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Steve Lavin's NCAA express stalls
For the past month, St. John's has been one of the hottest teams in college basketball. The Red Storm rose like a phoenix from the ashes of its 0-5 start in Big East play to win nine of its next 10 to climb into firm contention for an NCAA Tournament bid.
But momentum only is as good as your last game, and in this case, coach Steve Lavin’s team has come crashing back to earth with two straight losses – a three-point heartbreaker at No. 8 Villanova on Saturday and a decisive 65-53 pounding by Xavier Tuesday night at Madison Square Garden.
That leaves St. John’s at 18-11 overall and 8-8 in Big East play with two regular-season games left against DePaul Sunday at the Garden and then March 8 at Marquette. The Red Storm needs a sweep to reach 20 overall wins and to post a winning conference record, two goals that would add immeasurably to their NCAA resume.
It could be the pressure of climbing out of that 0-5 hole with little or no margin for error finally wore down the Red Storm. Not only that, but they were coming off what Lavin called a “disjointed” week.
Forward Orlando Sanchez missed the Villanova game to be with his wife in Providence, R.I. after the birth of a baby daughter, and freshman point guard Rysheed Jordan suffered the shock of the news that a close family member was killed in a shooting on Saturday in Philadelphia. Jordan stayed home for a Monday viewing before returning to campus that night, and he came off the bench against Xavier.
“Were we pressing a little bit?” Lavin asked. “Was the disjointed week a factor? We don’t know. But defense is something you still can bring.”
In that regard, St. John’s let the Musketeers dominate inside by a 38-22 margin for points in the paint. Reserve freshman forward Jalen Reynolds had a career game with 17 points and 16 rebounds, and center Matt Stainbrook had 13 points before fouling out. As Lavin noted, the failure on defense bled over into problems on offense because the Red Storm generates transition baskets with stops, rebounds and run-outs. But they had zero fast-break points.
Asked if it has been wearing to sustain such a long run of success, Lavin said, “The greatest challenge in sports is sustained effort night in and night out.” Harking back to a horrible loss on Jan. 4 at Georgetown that was the low point of the season, the coach added, “Since the first Georgetown game, this is the first time I felt we were out of sync, not tied together at either end of the floor.”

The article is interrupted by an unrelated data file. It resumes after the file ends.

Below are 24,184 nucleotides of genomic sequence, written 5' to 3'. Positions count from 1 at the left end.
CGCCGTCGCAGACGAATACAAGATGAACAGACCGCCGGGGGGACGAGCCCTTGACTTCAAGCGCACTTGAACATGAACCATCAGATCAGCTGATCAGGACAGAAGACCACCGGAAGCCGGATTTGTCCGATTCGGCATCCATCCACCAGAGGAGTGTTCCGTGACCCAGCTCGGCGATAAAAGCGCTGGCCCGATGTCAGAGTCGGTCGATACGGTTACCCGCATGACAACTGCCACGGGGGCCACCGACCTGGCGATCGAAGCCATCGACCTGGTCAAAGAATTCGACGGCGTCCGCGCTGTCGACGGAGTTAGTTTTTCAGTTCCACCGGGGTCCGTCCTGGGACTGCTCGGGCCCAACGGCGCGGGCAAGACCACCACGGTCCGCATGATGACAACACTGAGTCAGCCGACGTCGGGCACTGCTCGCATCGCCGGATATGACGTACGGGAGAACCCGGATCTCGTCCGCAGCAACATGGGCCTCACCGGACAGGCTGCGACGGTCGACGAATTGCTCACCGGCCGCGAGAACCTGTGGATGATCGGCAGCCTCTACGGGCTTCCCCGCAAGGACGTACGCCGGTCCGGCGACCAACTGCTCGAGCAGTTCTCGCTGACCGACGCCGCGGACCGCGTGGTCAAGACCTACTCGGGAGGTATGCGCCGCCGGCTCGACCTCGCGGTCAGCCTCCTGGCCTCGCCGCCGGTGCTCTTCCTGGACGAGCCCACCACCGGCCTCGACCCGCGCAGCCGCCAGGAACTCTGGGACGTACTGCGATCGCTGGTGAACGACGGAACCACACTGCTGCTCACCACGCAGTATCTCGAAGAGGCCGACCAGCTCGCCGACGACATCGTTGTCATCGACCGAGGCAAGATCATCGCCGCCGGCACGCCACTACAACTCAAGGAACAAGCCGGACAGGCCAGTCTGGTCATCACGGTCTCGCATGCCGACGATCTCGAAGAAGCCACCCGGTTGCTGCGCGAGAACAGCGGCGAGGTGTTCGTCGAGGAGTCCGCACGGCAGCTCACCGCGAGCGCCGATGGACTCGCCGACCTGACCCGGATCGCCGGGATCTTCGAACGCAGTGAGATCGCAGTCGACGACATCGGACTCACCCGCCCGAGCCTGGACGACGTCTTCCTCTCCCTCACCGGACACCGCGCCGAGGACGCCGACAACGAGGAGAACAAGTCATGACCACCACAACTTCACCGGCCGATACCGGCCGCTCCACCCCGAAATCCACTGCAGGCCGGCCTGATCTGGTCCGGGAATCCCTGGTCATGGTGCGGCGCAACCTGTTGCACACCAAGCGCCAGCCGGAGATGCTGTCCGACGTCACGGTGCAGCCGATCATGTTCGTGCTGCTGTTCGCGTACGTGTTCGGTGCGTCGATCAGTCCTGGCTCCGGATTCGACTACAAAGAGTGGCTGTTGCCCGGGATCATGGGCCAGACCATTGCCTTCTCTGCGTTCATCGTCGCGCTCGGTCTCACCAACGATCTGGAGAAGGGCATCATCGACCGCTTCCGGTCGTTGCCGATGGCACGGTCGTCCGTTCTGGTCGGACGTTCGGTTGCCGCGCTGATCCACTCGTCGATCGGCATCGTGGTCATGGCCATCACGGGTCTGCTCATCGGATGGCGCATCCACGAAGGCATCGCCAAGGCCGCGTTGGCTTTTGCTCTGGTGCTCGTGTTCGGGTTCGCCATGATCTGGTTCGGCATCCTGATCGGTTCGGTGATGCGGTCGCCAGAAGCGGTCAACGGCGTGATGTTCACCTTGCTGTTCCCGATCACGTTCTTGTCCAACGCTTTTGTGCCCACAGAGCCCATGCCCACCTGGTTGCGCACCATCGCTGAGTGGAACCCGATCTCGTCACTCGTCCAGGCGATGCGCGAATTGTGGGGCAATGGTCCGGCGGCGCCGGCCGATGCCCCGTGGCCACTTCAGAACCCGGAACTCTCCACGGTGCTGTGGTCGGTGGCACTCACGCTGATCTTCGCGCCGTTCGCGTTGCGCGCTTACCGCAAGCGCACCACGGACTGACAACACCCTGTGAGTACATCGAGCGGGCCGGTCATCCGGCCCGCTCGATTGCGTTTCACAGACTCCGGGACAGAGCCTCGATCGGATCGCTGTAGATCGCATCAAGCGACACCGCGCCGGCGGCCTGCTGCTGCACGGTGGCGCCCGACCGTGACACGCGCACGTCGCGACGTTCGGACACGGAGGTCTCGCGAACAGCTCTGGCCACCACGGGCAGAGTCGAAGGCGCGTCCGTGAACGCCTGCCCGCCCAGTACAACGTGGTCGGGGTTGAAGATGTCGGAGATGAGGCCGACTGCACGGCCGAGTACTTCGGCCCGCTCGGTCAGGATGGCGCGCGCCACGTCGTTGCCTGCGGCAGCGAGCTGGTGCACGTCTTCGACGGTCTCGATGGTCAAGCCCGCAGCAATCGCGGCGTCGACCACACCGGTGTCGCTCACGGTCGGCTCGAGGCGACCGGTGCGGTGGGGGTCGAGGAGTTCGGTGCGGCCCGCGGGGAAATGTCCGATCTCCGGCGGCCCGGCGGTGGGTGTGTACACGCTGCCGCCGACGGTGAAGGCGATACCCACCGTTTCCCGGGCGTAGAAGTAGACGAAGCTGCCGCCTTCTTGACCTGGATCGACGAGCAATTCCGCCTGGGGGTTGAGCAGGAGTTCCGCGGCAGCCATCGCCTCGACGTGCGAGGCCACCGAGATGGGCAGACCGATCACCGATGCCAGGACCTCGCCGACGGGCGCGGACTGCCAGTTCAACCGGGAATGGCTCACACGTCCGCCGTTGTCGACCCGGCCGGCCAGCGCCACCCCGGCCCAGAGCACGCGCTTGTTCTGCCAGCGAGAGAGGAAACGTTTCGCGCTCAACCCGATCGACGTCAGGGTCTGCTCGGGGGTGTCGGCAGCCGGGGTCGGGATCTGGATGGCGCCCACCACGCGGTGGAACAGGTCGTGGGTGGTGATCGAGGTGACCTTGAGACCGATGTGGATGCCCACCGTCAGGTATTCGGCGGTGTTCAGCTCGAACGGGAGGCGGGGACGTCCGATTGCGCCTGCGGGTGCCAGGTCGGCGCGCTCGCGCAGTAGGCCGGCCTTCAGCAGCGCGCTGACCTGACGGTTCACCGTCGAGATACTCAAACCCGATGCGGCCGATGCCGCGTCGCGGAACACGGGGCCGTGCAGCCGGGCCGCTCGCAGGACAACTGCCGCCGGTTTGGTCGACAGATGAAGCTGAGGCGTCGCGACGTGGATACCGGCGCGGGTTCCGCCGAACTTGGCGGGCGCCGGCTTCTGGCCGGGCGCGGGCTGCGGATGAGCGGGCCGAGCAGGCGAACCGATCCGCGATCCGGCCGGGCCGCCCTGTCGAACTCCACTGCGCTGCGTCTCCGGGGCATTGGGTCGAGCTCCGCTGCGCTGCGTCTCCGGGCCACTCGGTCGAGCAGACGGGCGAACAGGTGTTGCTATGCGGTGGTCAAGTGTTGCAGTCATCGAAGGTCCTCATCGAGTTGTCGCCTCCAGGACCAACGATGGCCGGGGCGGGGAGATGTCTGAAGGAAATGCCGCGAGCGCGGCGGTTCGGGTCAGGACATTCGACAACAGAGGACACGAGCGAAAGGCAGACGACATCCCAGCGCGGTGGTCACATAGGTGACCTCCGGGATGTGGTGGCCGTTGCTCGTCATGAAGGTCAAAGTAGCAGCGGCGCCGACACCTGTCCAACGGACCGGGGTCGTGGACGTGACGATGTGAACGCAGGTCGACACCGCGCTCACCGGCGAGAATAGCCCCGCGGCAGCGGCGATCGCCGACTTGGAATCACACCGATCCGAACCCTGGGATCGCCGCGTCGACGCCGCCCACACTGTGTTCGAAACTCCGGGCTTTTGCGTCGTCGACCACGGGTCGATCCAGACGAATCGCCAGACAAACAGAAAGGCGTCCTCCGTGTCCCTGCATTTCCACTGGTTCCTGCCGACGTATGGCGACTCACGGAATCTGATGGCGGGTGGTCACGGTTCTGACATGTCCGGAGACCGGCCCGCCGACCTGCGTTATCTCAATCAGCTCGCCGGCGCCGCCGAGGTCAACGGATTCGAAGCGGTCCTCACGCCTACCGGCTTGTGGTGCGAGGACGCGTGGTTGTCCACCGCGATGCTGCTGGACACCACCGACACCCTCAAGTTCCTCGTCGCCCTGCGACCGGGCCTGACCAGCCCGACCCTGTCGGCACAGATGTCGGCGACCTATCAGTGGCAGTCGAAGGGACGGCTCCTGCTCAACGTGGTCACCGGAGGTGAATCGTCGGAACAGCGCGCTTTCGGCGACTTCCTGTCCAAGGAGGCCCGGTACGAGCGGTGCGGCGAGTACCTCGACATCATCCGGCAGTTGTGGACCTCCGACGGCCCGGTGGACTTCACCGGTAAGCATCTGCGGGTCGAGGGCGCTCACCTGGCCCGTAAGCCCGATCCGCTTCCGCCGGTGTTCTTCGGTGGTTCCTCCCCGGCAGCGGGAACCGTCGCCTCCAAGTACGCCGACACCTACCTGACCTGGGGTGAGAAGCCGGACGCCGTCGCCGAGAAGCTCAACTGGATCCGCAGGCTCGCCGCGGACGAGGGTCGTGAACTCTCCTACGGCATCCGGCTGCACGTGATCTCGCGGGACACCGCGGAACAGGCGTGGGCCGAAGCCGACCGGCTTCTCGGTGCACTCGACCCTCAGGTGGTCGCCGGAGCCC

Lavin and his staff did the best they could to handle the personal issues faced by Jordan and Sanchez, but there was no getting around the disruptive effect at a critical stage of the season. It’s nobody’s fault. Things happen, and Lavin said Jordan was “navigating an emotional minefield.”
But the concern going forward has to be with the nature of the past two losses. Both Villanova and Xavier played magnificent defensive games that made D’Angelo Harrison work for every point and forced the Red Storm in general to settle for more jumpers instead of getting to the rim.
St. John’s shot 32.2 percent at Nova, where Harrison had a team-high 15 points but on 4-of-15 shooting. Xavier held the Red Storm to 36.7 percent shooting, and Harrison scored only four points on 1-of-11 shooting.
Not only did the Musketeers deprive St. John’s of the chance to run, but when they got into half-court defense, they packed inside to cut off room to pass and to drive. “We don’t want to dare anyone and give them an uncontested shot,” Xavier coach Chris Mack said after his team basically did just that. “But that’s how we play. We defend gaps.
“It’s tough to go one-on-one against us. We wanted to make sure it was tough for them to get [two-point baskets]. Harrison had an off night shooting, but I thought the looks he got were tough ones.”
Indeed they were, and you can believe DePaul, Marquette and whomever draws St. John’s in the first round of the Big East tournament were paying attention and will try to follow suit.